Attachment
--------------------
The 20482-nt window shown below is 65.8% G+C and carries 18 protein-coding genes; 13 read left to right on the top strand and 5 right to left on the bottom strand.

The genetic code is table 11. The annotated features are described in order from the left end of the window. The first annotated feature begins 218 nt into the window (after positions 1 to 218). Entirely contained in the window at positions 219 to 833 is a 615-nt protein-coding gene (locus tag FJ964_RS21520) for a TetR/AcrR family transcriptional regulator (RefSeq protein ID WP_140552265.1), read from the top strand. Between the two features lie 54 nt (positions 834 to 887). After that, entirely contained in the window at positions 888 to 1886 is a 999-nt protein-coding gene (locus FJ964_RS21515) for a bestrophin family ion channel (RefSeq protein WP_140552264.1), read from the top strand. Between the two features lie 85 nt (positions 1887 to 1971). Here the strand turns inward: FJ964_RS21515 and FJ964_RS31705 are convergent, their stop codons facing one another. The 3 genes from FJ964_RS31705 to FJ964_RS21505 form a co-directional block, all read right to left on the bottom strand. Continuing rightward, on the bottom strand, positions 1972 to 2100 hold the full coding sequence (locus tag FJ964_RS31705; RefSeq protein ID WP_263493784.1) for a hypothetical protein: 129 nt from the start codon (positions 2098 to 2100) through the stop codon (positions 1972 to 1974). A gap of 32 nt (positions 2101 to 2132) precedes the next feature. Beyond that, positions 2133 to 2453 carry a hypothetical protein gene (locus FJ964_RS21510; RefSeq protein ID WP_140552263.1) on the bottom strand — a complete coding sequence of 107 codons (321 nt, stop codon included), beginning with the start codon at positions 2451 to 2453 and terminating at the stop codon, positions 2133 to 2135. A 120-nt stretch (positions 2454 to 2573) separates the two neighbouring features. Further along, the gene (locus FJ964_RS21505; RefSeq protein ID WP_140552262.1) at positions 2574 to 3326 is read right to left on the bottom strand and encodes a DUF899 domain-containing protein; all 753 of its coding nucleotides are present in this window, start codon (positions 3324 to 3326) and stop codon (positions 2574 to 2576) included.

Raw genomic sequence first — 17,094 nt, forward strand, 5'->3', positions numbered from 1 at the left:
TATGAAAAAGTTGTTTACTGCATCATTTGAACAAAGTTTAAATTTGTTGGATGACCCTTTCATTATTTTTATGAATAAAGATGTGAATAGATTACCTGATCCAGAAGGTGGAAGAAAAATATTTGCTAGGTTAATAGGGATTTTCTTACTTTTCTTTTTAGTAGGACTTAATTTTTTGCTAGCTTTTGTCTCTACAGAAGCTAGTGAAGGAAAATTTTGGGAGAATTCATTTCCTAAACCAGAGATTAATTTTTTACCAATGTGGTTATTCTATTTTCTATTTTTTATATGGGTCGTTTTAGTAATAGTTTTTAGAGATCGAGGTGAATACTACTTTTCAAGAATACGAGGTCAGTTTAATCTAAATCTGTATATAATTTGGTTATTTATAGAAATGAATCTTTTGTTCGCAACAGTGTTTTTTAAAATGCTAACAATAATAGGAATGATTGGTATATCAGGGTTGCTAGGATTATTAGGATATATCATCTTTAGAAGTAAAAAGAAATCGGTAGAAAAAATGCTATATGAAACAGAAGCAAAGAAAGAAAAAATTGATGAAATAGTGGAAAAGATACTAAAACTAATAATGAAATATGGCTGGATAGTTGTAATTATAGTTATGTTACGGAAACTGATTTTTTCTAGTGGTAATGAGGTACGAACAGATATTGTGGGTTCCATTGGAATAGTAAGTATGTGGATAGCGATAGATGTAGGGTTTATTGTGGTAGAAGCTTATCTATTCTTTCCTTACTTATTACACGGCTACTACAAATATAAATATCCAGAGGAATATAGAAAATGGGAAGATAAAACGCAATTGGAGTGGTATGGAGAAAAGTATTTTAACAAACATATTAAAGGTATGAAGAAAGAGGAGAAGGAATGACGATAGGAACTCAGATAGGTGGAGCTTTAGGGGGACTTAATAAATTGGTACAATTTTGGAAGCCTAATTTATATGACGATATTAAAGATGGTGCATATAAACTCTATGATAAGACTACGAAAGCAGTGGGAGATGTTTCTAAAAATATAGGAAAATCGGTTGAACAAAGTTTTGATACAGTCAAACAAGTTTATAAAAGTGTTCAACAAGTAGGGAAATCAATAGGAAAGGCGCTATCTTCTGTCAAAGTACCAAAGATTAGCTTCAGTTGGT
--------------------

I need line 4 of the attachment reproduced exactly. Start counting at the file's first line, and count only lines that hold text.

TATGAAAAAGTTGTTTACTGCATCATTTGAACAAAGTTTAAATTTGTTGGATGACCCTTTCATTATTTTTATGAATAAAGATGTGAATAGATTACCTGATCCAGAAGGTGGAAGAAAAATATTTGCTAGGTTAATAGGGATTTTCTTACTTTTCTTTTTAGTAGGACTTAATTTTTTGCTAGCTTTTGTCTCTACAGAAGCTAGTGAAGGAAAATTTTGGGAGAATTCATTTCCTAAACCAGAGATTAATTTTTTACCAATGTGGTTATTCTATTTTCTATTTTTTATATGGGTCGTTTTAGTAATAGTTTTTAGAGATCGAGGTGAATACTACTTTTCAAGAATACGAGGTCAGTTTAATCTAAATCTGTATATAATTTGGTTATTTATAGAAATGAATCTTTTGTTCGCAACAGTGTTTTTTAAAATGCTAACAATAATAGGAATGATTGGTATATCAGGGTTGCTAGGATTATTAGGATATATCATCTTTAGAAGTAAAAAGAAATCGGTAGAAAAAATGCTATATGAAACAGAAGCAAAGAAAGAAAAAATTGATGAAATAGTGGAAAAGATACTAAAACTAATAATGAAATATGGCTGGATAGTTGTAATTATAGTTATGTTACGGAAACTGATTTTTTCTAGTGGTAATGAGGTACGAACAGATATTGTGGGTTCCATTGGAATAGTAAGTATGTGGATAGCGATAGATGTAGGGTTTATTGTGGTAGAAGCTTATCTATTCTTTCCTTACTTATTACACGGCTACTACAAATATAAATATCCAGAGGAATATAGAAAATGGGAAGATAAAACGCAATTGGAGTGGTATGGAGAAAAGTATTTTAACAAACATATTAAAGGTATGAAGAAAGAGGAGAAGGAATGACGATAGGAACTCAGATAGGTGGAGCTTTAGGGGGACTTAATAAATTGGTACAATTTTGGAAGCCTAATTTATATGACGATATTAAAGATGGTGCATATAAACTCTATGATAAGACTACGAAAGCAGTGGGAGATGTTTCTAAAAATATAGGAAAATCGGTTGAACAAAGTTTTGATACAGTCAAACAAGTTTATAAAAGTGTTCAACAAGTAGGGAAATCAATAGGAAAGGCGCTATCTTCTGTCAAAGTACCAAAGATTAGCTTCAGTTGGT